DETROIT (FOX 2) – As the COVID-19 pandemic drags on, vaccines are readily available. However, some are claiming they are exempt, based on their religion. The Pope has called them a moral obligation and many churches are hosting clinics – so what constitutes a religious exemption?
As President Joe Biden waves the white flag on his vaccine mandate for businesses, some are still implementing their own mandates for employees. But that’s led to the question of religious exemptions.
Blue Cross Blue Shield of Michigan is facing a lawsuit as at least 185 employees have agreed to be part of a lawsuit against the health insurance provider.
According to Blue Cross Blue Shield of Michigan, 250 employees were terminated on Jan. 5th after failing to comply with the company’s vaccine mandate
They said their termination was based on medical or religious exemptions.
“These individuals have shown incredible conviction because they’re willing to get terminated for their beliefs. So, we think that strongly favors the conclusion that the company has made a mistake here,” attorney Noah Hurwitz said.
The attorney told FOX 2 that an employee saying they have an exemption is enough.
A recent survey from the Public Religion Research Institute and Interfaith Youth Core shows 39 percent of people support blanket religious exemptions. Thats compared to the 51 percent who support exemptions with a provided document, 55 percent who favor exemptions if the person has a history of doing so, and 57 percent who back exemptions if the person belongs to a religious group which refuses.
Who qualifies for a religious exemption for a vaccine?
Oakland University Professor and Chair of Philosophy Mark Navin said exemptions should be viewed as a compromise.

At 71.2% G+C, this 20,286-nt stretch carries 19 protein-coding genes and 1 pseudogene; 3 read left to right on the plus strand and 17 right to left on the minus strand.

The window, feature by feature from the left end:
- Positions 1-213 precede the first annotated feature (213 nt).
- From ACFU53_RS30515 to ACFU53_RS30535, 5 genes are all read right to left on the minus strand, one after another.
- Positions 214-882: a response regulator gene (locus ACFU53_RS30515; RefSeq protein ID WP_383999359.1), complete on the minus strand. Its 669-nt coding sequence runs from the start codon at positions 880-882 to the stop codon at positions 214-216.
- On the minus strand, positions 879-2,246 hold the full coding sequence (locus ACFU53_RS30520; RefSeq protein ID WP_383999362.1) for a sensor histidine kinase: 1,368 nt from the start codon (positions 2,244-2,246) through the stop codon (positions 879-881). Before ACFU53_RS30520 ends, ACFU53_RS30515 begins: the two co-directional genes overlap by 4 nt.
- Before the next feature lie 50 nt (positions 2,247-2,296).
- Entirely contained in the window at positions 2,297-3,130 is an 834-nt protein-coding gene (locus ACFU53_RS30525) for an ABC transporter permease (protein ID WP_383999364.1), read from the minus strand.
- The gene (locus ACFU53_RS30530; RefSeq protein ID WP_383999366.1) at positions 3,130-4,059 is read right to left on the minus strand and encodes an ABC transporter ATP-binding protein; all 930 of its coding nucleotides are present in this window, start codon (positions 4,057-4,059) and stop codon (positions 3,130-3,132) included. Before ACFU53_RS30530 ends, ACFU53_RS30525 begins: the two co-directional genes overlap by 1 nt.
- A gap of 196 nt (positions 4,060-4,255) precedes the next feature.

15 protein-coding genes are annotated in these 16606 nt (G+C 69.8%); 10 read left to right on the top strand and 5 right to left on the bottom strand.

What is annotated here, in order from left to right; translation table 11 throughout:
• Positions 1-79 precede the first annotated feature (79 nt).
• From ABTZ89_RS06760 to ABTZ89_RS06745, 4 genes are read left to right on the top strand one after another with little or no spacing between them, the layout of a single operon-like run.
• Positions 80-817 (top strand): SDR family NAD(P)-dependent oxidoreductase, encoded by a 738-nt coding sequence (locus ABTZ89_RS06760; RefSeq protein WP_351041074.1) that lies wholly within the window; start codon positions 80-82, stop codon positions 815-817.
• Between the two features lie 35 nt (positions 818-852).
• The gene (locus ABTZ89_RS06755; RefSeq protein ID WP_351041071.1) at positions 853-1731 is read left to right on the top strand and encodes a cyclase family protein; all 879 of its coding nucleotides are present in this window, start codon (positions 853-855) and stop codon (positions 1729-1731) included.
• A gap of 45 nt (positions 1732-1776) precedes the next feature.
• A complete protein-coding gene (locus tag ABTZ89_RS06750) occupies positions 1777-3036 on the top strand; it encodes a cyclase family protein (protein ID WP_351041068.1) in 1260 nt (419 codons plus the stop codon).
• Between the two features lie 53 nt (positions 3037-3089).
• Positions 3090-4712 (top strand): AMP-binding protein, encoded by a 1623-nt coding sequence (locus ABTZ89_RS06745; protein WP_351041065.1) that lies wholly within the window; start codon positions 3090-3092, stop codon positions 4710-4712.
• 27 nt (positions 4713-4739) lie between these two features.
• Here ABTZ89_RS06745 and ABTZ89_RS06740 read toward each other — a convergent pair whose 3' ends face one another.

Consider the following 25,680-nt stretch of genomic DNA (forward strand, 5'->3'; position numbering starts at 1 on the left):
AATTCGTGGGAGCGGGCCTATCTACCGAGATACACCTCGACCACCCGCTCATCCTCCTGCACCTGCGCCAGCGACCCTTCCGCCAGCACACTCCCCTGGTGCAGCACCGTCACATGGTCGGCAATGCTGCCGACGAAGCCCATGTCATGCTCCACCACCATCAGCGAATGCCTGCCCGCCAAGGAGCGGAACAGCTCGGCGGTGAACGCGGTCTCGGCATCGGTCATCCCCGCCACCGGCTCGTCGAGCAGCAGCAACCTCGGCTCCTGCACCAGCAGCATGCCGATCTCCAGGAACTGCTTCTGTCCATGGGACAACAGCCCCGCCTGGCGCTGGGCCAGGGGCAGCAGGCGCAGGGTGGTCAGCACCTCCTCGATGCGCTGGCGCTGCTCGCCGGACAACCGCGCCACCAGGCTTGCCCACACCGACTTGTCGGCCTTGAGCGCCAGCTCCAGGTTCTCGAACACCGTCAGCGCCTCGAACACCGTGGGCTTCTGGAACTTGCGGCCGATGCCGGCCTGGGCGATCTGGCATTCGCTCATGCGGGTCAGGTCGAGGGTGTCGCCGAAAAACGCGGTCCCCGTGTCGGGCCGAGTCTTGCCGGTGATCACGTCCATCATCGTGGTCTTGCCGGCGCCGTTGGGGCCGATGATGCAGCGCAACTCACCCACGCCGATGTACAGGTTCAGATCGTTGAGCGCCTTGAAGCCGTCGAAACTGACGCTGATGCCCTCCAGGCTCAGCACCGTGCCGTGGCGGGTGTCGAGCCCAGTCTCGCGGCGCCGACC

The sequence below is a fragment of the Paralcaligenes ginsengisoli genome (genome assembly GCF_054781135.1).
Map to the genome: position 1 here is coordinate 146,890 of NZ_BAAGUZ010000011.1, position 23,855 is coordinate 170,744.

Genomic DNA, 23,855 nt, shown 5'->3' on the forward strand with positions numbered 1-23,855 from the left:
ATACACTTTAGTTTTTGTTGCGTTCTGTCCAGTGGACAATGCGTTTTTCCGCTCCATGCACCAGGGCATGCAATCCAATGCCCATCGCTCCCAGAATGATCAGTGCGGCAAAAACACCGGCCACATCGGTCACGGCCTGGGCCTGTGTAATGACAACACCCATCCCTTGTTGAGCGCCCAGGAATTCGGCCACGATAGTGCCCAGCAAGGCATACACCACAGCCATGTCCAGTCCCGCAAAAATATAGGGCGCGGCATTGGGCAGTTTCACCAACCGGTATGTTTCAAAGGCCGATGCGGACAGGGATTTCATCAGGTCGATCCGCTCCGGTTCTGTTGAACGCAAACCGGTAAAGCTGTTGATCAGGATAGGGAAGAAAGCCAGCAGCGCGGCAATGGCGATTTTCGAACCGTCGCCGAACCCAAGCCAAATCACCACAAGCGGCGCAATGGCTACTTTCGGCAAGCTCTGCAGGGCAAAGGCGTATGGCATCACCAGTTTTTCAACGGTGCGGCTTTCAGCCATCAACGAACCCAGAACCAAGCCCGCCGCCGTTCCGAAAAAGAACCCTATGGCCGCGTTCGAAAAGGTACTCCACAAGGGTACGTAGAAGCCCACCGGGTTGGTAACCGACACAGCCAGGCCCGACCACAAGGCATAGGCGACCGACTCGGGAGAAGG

“We have to remember what exemptions are in nature a compromise or second vest because the government wants to protect the safety and well-being of the community with general rules to coordinate behavior. But what an exemption is, is it allows some room to allow some individuals to act on the basis of a religiously-motivated conscious,” Navin said.
The same survey from PRRI showed that only 10% (that’s 1 in 10) Americans believe their religion doesn’t allow the COVID-19 vaccine.
What makes the matter less black and white is we’ve seen local churches host vaccine clinics for almost a year now. This month, Pope Francis said getting the vaccine is a “moral obligation.”
Navin said despite faith leaders encouraging the vaccine, that doesn’t mean their followers do not qualify for a religious exemption.
“The important point to note is that the U.S. government has long recognized you can have a religious belief that, maybe, is different from what your organized religious leaders are teaching,” Navin said.
The PRRI survey says, among churchgoers, 54% were vaccinated because of a faith-based approach.
Navin says proving exemptions may require documents, written essays, or tests for consistency.